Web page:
Dear Mr. Berko: Please explain why the government is suing Standard & Poor's and its parent, McGraw-Hill. I bought 235 shares of McGraw-Hill at $21 in March 2009. I bought them because I had this bee in my bonnet telling me to. The stock went up to $58 this January, and I had the same bee in my bonnet for weeks, telling me to sell it. I'm kicking myself for not having the courage of my convictions; it's now down 10 points. I don't know what to do. Should I sell my 235 shares, or should I buy more at $48? Now I'm thinking about buying a Treasury inflation-protected securities fund my broker is recommending. I have a $7,500 certificate of deposit coming due, but at age 66, would it be better for me to buy 200 shares of AT&T, which pays 5.3 percent?
BR, Springfield, Ill.
Dear BR: Wow, you're good! I wouldn't have bought McGraw-Hill in March 2009 at $21. The next time that bee is in your bonnet, send me an email with the bee's name and address.
The suit against Standard & Poor's and its parent, McGraw-Hill (MHP-$48), accuses S&P of fraud by intentionally misleading investors about the financial quality and ratings of trillions of dollars' worth of subprime mortgage securities. The suit alleges that S&P management instructed employees to give the highest-quality (Triple-A) ratings to toxic subprime mortgage-backed securities that should have been rated triple-C or lower. Investors, pension funds, mutual funds, insurance companies and state retirement plans relied on S&P's highest rating and purchased what turned out to be the lowest-rated junk securities.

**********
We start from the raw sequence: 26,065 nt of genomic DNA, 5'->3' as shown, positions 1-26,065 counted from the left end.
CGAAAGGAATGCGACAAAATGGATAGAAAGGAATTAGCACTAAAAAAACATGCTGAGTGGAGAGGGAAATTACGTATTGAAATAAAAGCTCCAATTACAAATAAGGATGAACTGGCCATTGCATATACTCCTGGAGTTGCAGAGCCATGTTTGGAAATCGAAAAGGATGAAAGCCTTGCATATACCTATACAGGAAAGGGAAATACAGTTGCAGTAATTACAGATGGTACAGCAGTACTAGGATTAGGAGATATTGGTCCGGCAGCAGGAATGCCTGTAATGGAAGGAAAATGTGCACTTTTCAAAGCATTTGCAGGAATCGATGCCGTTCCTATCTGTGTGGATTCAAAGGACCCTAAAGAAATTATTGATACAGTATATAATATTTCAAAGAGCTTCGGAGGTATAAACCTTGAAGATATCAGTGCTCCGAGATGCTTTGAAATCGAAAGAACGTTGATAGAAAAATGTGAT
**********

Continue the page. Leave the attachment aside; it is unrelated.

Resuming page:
The subsequent losses were biblical in scope, and our economy nearly imploded. The government is suing for $5 billion, a pittance compared with the hundreds of billions lost because investors believed in the integrity and probity of S&P.
Most observers believe that S&P is guiltier than sin.
However, blame also must be ascribed to the investment bankers who purposefully structured these risky mortgages for sale to the public. Goldman Sachs, JPMorgan Chase, Bank of America, etc., certainly knew that these securities were trash but represented them to the public as Triple-A quality. Like knowingly using billions of counterfeit dollars, Wall Street's prestigious brokerages misused the public's trust and peddled them as the real thing. These are the same broksters your employers hired to manage their corporate, state and municipal retirement plans. Now you know why so many pension accounts, during the past few years of a hugely rising market, are still dangerously underwater and can't meet their obligations.